NEW ENGLAND – The estate of American novelist, F. Scott Fitzgerald, successfully reanimated the corpse of Fitzgerald, and subsequently filed for copyright extensions.
As many works of fiction written in the early 20th century reach the end of their copyright protection and enter the public domain, the face of publishing is shifting. No longer will there be definitive versions of classics such as The Great Gatsby. Entering the public domain will open these works to fan fiction, reinterpretation, and most importantly: free copies riddled with typos available on the world wide web. While previously only available at every library across the country as well as nearly every new and used book store in multitudes, some complain these classics hard to find.
One man without an education decried, “The Great Gatsby? Sure I would have read it if I hadn’t dropped out of school, or if I could even get my hands on it. I was forced to watch the movie. Both of them. But I liked The Great Train Robbery better.”
In an attempt to squelch the loss of copyright control, Fitzgerald’s estate reanimated the significantly decayed corpse of the author to prove he was still alive. The estate credits this reanimation possibility to both the discovery of the structure of DNA in 1953, and to Mary Shelley. The lead scientist involved in the reanimation project state, “If Shelley knew about DNA, Frankenstein would have been a very different story.”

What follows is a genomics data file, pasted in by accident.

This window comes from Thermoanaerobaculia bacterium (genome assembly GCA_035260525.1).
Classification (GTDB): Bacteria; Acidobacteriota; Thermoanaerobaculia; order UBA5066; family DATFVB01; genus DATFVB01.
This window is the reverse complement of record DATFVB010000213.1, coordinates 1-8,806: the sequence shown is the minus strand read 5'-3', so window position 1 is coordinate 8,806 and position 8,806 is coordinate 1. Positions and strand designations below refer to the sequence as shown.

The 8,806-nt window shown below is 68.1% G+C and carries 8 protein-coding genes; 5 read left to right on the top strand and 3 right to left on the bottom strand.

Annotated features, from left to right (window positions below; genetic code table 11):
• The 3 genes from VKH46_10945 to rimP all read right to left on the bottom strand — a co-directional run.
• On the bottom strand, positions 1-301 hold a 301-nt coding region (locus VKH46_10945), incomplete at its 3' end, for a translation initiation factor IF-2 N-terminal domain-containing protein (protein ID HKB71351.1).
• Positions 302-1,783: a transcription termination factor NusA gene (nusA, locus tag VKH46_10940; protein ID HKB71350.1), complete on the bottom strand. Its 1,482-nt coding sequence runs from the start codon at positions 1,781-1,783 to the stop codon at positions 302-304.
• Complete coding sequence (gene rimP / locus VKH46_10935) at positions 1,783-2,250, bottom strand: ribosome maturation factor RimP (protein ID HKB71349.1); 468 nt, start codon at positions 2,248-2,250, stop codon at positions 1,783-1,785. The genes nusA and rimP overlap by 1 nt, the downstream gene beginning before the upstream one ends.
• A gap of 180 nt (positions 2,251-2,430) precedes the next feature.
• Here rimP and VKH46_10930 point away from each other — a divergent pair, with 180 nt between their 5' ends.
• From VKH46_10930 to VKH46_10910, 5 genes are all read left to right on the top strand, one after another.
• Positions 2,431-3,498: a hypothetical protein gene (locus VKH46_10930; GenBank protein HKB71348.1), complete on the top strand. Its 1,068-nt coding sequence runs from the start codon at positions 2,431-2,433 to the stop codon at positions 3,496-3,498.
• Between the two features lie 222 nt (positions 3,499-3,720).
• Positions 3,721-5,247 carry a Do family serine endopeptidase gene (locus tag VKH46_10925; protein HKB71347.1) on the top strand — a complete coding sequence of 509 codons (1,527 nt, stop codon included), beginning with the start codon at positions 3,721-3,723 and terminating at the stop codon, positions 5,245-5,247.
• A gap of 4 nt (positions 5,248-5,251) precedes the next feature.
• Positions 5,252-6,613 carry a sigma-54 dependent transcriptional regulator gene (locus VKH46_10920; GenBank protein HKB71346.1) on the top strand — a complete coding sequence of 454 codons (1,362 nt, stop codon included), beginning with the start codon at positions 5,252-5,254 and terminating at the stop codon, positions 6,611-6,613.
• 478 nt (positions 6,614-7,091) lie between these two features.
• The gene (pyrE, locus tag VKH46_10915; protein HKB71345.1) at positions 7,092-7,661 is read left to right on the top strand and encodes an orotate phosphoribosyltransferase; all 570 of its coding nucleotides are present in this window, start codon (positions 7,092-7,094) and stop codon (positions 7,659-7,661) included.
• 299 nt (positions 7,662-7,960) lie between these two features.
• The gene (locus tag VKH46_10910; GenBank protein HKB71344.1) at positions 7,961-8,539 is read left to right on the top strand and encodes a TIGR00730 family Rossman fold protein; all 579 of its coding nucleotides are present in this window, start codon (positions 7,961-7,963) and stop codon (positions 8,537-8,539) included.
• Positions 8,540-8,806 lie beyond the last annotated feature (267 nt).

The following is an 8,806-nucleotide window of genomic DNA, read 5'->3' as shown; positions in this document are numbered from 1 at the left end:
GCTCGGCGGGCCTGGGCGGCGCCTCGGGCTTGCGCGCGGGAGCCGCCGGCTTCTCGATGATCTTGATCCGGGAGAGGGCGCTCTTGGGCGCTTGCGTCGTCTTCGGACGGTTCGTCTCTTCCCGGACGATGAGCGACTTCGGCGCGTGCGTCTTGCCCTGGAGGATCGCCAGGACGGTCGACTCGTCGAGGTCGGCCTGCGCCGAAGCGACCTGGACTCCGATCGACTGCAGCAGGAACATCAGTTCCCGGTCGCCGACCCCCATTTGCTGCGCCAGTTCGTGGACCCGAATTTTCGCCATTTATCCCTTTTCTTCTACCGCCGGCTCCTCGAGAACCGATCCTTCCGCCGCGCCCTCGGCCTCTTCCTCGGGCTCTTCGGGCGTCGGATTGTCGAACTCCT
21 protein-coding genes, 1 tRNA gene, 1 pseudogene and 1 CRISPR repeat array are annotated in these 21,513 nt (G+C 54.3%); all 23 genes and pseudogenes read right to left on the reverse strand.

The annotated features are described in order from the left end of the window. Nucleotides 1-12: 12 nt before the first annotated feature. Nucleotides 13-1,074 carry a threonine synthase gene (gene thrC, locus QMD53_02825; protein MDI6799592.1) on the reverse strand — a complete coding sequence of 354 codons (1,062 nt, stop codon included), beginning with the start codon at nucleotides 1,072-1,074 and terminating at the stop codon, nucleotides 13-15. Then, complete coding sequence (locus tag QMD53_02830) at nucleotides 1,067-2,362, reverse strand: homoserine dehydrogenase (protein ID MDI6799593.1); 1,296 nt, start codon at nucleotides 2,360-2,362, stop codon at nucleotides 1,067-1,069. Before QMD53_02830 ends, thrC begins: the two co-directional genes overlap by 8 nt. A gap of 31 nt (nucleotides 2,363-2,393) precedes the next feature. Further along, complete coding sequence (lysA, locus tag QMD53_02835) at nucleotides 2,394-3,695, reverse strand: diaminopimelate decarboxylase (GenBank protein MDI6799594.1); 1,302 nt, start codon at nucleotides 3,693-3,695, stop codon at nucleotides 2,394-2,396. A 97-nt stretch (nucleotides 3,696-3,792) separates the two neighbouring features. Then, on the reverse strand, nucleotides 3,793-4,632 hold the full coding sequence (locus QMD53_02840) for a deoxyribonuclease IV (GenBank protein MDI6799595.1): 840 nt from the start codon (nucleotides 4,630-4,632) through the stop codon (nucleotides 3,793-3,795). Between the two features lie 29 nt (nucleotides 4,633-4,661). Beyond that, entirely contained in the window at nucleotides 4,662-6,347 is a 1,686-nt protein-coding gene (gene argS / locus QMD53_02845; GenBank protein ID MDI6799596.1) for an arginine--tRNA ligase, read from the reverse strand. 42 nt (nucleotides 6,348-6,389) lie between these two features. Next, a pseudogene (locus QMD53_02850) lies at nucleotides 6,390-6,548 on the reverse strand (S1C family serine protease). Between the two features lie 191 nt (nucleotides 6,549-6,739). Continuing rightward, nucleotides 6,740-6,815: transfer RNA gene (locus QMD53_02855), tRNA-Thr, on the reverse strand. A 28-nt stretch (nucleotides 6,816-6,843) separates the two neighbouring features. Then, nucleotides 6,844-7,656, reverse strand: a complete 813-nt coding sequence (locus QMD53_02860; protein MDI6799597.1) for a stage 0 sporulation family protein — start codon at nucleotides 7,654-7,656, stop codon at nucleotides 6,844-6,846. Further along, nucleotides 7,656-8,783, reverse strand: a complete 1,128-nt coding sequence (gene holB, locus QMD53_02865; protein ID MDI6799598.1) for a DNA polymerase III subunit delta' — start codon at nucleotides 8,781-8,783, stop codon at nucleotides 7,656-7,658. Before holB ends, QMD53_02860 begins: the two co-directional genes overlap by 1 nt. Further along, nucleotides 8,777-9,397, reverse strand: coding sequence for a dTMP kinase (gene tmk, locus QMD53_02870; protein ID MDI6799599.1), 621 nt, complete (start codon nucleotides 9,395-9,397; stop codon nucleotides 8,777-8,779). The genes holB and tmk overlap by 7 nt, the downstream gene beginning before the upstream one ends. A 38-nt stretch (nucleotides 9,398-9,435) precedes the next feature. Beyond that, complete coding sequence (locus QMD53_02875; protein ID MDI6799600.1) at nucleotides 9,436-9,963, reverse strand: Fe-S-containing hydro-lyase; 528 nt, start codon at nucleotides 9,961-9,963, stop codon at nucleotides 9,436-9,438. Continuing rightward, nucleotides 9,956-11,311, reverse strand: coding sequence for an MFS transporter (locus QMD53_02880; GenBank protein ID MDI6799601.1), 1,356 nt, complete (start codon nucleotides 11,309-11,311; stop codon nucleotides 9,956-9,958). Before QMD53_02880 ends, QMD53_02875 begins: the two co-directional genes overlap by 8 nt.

Real life Dr. Frankenstein, incidentally named Dr. Frankenstein III, was expelled from Cold Water Springs, an industry leader in genetic research, when he was caught digging up corpses. “I don’t agree that there’s a difference between changing genes in the tube, and reanimating what’s already lived and died. They’re both science.” But when Dr. Frankenstein III was contacted by the Fitzgerald estate, he felt vindicated. “I’m a scientist. And now I’m a scientist working on something classic. I’m a classic scientist. It’s kismet.”
But to some, this immoral and illegal process of bringing back the dead strikes a nerve. “What is this, Geriatric Park?”
The lawyer for the Fitzgerald estate said in a statement, “The family members of these artists need the money. They don’t need to contribute to society. Their grandfather wrote a classic. You should be so lucky.”
The result of the copyright extension request is pending review at the time of this publication.
by Dan Plighter